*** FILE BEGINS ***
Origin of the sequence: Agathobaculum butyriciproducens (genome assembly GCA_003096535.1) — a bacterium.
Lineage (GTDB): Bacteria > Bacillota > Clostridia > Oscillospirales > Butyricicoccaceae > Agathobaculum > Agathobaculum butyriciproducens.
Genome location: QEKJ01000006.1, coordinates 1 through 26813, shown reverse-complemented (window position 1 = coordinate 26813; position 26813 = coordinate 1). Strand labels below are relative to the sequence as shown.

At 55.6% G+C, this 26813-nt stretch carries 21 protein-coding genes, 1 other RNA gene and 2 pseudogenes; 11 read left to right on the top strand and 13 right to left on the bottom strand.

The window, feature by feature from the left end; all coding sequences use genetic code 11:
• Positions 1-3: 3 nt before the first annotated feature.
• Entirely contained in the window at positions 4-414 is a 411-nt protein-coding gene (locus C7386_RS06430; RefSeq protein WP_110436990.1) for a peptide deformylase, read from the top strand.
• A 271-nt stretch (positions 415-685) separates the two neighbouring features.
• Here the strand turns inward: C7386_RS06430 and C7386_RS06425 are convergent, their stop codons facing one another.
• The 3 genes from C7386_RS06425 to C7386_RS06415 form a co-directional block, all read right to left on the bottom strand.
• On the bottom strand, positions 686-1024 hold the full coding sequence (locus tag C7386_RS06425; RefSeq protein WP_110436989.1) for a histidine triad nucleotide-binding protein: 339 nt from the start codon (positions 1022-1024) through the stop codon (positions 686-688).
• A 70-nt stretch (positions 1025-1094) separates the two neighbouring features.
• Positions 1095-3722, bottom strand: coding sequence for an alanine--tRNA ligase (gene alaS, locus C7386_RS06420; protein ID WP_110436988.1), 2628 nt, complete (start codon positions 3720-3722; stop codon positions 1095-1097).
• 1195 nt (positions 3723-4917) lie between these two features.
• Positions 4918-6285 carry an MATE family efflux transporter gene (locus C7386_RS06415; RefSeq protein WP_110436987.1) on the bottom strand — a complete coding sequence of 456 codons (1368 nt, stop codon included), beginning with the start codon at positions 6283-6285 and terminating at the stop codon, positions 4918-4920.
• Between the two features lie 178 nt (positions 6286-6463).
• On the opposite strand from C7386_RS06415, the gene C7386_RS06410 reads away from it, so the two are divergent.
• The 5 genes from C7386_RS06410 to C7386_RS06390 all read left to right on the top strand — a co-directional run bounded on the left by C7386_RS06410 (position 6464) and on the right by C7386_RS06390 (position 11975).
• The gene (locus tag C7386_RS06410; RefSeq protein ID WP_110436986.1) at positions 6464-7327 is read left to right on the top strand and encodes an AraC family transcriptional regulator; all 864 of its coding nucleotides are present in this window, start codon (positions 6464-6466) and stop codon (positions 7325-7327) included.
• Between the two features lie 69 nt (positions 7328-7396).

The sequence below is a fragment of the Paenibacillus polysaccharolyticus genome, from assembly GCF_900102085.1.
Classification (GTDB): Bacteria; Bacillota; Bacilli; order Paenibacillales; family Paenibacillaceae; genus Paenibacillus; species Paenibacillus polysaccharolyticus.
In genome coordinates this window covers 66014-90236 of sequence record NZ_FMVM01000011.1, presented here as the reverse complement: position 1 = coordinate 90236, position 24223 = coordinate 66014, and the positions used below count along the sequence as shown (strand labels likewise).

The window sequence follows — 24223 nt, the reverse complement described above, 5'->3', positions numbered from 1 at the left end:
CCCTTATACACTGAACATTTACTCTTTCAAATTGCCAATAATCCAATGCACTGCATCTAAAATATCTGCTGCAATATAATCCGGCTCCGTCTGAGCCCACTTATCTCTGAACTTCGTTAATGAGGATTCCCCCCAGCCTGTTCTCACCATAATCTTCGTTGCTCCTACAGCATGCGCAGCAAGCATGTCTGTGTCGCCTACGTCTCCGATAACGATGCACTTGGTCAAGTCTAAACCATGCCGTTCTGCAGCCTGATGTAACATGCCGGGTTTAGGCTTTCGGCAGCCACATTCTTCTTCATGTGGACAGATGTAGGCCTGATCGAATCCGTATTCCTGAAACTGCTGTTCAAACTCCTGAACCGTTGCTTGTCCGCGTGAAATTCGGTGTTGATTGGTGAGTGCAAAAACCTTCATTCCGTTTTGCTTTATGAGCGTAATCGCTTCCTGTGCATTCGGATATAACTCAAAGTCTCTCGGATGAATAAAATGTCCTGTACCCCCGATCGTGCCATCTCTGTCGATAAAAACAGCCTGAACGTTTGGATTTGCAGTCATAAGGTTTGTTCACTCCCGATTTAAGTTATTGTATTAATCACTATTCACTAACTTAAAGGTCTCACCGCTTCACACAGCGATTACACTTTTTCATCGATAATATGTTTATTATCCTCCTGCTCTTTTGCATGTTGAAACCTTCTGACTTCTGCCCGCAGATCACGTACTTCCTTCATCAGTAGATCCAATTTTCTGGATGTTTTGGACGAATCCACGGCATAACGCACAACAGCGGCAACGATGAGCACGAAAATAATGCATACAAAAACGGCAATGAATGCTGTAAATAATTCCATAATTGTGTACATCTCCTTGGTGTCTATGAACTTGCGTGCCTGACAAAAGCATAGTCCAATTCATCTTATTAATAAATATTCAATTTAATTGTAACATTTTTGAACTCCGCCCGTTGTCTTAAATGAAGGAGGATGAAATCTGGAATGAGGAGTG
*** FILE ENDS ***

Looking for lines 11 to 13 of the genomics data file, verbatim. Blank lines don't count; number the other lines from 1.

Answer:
• On the bottom strand, positions 686-1024 hold the full coding sequence (locus tag C7386_RS06425; RefSeq protein WP_110436989.1) for a histidine triad nucleotide-binding protein: 339 nt from the start codon (positions 1022-1024) through the stop codon (positions 686-688).
• A 70-nt stretch (positions 1025-1094) separates the two neighbouring features.
• Positions 1095-3722, bottom strand: coding sequence for an alanine--tRNA ligase (gene alaS, locus C7386_RS06420; protein ID WP_110436988.1), 2628 nt, complete (start codon positions 3720-3722; stop codon positions 1095-1097).